Winston belonged to my daughter and son-in-law. Winston feared no man or other animal. If memory serves, we had two of our own dogs at the time, Sunny, a Schnauzer, and Shadow, a Tibetan terrier. But when Winston came for an all-day visit, he deemed himself the protector of everyone.
That would be Winston, as In Sir Winston Churchill, or if you were referring to him by nickname, it would be Winnie, a West Highland White Terrier.
Winston never got to visit Queen Elizabeth with her 10 or 12 Corgis. He would have assumed command, although that was Queen Liz’s position. She would have needed to adjust.
If Ally the Alligator had somehow washed down from some lake into our rainwater drainage ditch behind our house, I’m certain Winston would have gone out there, and bitten Ally’s tail, and sent poor Ally waddling down the street as fast as she possibly could, in search of another lake where Winston was not the lifeguard.
Had a burglar broken into the house, Sunny would have confronted him only for the purpose of seeing if he brought any treats. Shadow on seeing he didn’t bring any treats, would have grabbed his pants leg and began to pull as hard as she could. Winston, disdaining any thought of treats, would have grabbed him in the most private of areas, and the burglar could not help but have charged out of the house, down the street, passing Ally the Alligator in the process, with a civil liberties lawyer trying to keep up, and suggesting a lawsuit for violation of the burglar’s rights.
Of course Winston, not realizing this second person was a lawyer who was about to sue him, would have let go of the first private parts (the burglar’s), and latched onto the second private parts (the lawyer’s) and the lawyer experiencing this would have sped past Ally the alligator and the burglar with no problem except for the excruciating pain he was exhibiting by his unholy scream.
The only thing that Winston had dread of was thunder. He could be roaming around the house on safety patrol, and if thunder sounded unexpectedly, he would leap into his chair in the living room. When I say leap, that’s exactly what I meant. The leap could have been one foot or fifteen feet. Don’t ask me how he could leap fifteen feet, but they say if you’re terrified, the adrenalin starts flowing, and you do things you couldn’t do normally.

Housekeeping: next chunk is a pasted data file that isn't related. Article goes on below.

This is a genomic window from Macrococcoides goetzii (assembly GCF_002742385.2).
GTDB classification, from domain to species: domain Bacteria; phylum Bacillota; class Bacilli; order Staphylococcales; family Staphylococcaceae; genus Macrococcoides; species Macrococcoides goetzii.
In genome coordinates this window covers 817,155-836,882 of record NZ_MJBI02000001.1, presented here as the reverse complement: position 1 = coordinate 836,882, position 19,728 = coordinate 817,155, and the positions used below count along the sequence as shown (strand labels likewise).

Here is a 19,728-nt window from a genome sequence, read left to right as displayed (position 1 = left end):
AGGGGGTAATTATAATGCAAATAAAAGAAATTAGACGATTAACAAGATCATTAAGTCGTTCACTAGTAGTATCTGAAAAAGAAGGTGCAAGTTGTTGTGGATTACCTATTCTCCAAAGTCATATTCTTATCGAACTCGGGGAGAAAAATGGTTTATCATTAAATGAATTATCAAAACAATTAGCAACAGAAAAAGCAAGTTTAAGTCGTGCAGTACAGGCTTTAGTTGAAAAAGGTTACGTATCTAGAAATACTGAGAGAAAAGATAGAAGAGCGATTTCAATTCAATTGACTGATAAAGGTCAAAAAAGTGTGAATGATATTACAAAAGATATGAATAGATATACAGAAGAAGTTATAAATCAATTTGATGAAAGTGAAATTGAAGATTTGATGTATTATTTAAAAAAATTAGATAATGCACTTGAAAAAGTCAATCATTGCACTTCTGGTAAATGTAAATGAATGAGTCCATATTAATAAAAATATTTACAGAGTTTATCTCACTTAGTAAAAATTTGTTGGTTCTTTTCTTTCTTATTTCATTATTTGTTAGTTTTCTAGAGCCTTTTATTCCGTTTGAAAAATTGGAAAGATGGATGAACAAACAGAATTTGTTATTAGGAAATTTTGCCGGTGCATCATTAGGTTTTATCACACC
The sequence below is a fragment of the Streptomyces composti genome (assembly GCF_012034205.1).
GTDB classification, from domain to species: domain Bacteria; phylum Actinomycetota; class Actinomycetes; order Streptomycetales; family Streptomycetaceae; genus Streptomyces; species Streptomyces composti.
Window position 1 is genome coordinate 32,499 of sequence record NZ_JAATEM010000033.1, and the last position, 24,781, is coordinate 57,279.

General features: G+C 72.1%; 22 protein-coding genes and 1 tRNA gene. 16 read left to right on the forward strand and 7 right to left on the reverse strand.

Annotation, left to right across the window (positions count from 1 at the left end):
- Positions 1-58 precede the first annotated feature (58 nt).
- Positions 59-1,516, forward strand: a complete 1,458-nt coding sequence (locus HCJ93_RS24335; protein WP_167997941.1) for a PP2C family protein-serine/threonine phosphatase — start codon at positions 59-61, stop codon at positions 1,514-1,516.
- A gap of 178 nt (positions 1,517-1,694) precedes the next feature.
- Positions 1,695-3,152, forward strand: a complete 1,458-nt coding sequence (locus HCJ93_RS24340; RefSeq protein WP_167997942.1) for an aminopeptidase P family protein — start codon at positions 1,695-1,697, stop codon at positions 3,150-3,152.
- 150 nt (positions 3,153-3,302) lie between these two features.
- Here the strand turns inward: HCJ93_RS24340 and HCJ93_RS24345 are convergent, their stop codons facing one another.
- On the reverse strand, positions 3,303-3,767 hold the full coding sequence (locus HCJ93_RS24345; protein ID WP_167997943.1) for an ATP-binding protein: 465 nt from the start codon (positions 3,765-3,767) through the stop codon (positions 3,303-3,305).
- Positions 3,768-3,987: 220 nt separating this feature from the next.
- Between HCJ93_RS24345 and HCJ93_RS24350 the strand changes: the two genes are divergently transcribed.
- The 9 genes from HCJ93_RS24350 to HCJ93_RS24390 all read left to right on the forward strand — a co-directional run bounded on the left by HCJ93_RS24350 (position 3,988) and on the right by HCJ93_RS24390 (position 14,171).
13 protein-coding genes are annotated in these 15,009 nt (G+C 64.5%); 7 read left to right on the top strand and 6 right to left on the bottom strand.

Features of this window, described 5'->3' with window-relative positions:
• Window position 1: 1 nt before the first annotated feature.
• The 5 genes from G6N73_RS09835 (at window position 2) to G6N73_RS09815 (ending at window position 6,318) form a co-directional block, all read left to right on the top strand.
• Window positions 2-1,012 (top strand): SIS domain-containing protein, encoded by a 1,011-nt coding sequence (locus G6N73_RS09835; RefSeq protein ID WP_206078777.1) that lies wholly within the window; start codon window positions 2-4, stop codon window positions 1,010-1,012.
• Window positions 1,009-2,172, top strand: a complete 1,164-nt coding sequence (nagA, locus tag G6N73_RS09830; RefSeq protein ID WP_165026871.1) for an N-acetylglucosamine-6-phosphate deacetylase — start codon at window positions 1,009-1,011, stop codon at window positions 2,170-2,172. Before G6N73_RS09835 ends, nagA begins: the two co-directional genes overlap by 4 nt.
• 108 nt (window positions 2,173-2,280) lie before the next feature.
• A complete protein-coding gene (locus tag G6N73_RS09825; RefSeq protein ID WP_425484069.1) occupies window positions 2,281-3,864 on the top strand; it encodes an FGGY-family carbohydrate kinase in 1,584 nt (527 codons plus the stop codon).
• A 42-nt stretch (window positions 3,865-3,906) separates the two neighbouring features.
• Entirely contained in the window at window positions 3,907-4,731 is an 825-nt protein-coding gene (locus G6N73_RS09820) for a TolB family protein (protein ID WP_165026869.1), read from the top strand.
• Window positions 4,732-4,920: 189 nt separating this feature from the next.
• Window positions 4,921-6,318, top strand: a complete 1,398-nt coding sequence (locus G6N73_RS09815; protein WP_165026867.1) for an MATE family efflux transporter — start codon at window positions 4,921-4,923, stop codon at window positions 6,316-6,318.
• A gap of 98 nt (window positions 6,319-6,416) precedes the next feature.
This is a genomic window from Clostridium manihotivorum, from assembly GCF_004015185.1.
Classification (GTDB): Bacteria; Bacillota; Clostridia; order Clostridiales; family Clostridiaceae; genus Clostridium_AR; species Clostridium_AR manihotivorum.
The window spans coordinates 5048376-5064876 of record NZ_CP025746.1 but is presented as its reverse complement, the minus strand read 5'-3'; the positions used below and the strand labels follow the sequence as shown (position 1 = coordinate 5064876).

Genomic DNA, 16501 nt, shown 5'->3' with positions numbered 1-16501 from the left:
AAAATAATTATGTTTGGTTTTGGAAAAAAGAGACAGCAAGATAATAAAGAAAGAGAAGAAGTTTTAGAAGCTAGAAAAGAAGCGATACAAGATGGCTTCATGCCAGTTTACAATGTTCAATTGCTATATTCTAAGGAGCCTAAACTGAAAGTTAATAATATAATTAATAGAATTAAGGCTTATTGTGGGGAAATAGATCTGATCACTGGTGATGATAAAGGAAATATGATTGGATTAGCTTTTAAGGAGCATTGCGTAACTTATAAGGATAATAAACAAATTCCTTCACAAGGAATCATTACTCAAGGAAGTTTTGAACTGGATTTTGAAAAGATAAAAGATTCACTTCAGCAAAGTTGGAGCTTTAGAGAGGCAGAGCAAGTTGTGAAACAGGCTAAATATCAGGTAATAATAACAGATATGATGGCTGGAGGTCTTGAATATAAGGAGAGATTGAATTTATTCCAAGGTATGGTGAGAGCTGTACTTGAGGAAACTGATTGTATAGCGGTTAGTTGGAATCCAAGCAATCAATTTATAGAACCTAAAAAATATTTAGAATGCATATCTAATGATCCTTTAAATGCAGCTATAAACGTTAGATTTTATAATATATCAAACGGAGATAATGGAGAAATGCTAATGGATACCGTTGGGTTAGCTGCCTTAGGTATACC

Winston hid his eyes in the back of the chair. I assume that took care of the front-half of his body, because I was expected to nudge against his rear end to protect the last half of his body. There he stayed in that one position until all was clear, and that would include the thunderstorms moving off, and thunder that could still be heard from ten or twelve miles away.
Sunny naturally thought Winston had lost his mind, and came by to put her paws on the chair from time to time to see if Winston noticed her, but Winston was not giving up protective cover for anybody, even a friend.
Shadow evaluated the situation before she decided what to do. If the thunder were mild, she’d check on Winston, much as Sunny did. If the thunder really started rolling in, she thought the best place to be was my lap, although she didn’t hide her eyes, just kinda shook nervously while I held her with both hands until the main thunderstorms drifted away. She didn’t have to wait for a ten or twelve mile clearance before she considered everything was normal, a couple of miles was sufficient.
Winston and Sunny and Shadow are all gone now. But when some thunder rolls in, I sit in that chair, and feel a nudge against my back, and something on my lap and some paws on my knee.
My wife and I miss them terribly, painfully, but given the opportunity, we’d live it again, even with the agony at the end.
No person should ever leave this earth without loving a dog or dogs, and having a dog or dogs love them.